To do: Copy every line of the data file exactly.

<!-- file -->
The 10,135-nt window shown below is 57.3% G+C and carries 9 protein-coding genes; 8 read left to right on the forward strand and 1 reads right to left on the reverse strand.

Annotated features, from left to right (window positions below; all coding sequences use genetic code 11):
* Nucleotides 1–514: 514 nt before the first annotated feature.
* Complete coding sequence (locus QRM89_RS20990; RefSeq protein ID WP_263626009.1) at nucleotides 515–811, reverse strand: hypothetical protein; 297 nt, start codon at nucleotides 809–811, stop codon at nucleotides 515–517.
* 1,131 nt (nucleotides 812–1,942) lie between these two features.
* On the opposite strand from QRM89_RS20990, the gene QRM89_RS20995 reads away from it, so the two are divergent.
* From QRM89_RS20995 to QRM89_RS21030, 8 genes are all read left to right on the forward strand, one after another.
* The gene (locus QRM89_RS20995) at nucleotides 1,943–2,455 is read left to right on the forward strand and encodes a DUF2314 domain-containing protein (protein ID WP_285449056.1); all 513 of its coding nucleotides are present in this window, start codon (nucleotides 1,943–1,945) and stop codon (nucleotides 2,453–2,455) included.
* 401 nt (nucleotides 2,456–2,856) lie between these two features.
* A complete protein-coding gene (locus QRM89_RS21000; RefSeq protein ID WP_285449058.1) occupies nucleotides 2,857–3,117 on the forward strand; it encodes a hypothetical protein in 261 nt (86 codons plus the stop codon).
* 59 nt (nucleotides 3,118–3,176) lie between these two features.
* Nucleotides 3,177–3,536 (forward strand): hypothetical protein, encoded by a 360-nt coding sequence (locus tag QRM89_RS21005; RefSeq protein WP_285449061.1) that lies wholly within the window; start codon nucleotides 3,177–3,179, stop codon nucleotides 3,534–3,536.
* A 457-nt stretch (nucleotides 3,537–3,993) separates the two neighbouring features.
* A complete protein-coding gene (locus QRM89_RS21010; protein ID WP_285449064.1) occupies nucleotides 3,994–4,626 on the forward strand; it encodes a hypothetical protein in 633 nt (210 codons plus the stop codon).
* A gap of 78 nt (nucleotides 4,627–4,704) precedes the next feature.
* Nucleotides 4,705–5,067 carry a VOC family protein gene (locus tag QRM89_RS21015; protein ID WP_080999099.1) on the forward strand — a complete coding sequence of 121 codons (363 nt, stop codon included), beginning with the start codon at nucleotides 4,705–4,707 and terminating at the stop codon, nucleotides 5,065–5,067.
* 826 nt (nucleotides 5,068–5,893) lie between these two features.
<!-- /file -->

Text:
The 10,135-nt window shown below is 57.3% G+C and carries 9 protein-coding genes; 8 read left to right on the forward strand and 1 reads right to left on the reverse strand.

Annotated features, from left to right (window positions below; all coding sequences use genetic code 11):
* Nucleotides 1–514: 514 nt before the first annotated feature.
* Complete coding sequence (locus QRM89_RS20990; RefSeq protein ID WP_263626009.1) at nucleotides 515–811, reverse strand: hypothetical protein; 297 nt, start codon at nucleotides 809–811, stop codon at nucleotides 515–517.
* 1,131 nt (nucleotides 812–1,942) lie between these two features.
* On the opposite strand from QRM89_RS20990, the gene QRM89_RS20995 reads away from it, so the two are divergent.
* From QRM89_RS20995 to QRM89_RS21030, 8 genes are all read left to right on the forward strand, one after another.
* The gene (locus QRM89_RS20995) at nucleotides 1,943–2,455 is read left to right on the forward strand and encodes a DUF2314 domain-containing protein (protein ID WP_285449056.1); all 513 of its coding nucleotides are present in this window, start codon (nucleotides 1,943–1,945) and stop codon (nucleotides 2,453–2,455) included.
* 401 nt (nucleotides 2,456–2,856) lie between these two features.
* A complete protein-coding gene (locus QRM89_RS21000; RefSeq protein ID WP_285449058.1) occupies nucleotides 2,857–3,117 on the forward strand; it encodes a hypothetical protein in 261 nt (86 codons plus the stop codon).
* 59 nt (nucleotides 3,118–3,176) lie between these two features.
* Nucleotides 3,177–3,536 (forward strand): hypothetical protein, encoded by a 360-nt coding sequence (locus tag QRM89_RS21005; RefSeq protein WP_285449061.1) that lies wholly within the window; start codon nucleotides 3,177–3,179, stop codon nucleotides 3,534–3,536.
* A 457-nt stretch (nucleotides 3,537–3,993) separates the two neighbouring features.
* A complete protein-coding gene (locus QRM89_RS21010; protein ID WP_285449064.1) occupies nucleotides 3,994–4,626 on the forward strand; it encodes a hypothetical protein in 633 nt (210 codons plus the stop codon).
* A gap of 78 nt (nucleotides 4,627–4,704) precedes the next feature.
* Nucleotides 4,705–5,067 carry a VOC family protein gene (locus tag QRM89_RS21015; protein ID WP_080999099.1) on the forward strand — a complete coding sequence of 121 codons (363 nt, stop codon included), beginning with the start codon at nucleotides 4,705–4,707 and terminating at the stop codon, nucleotides 5,065–5,067.
* 826 nt (nucleotides 5,068–5,893) lie between these two features.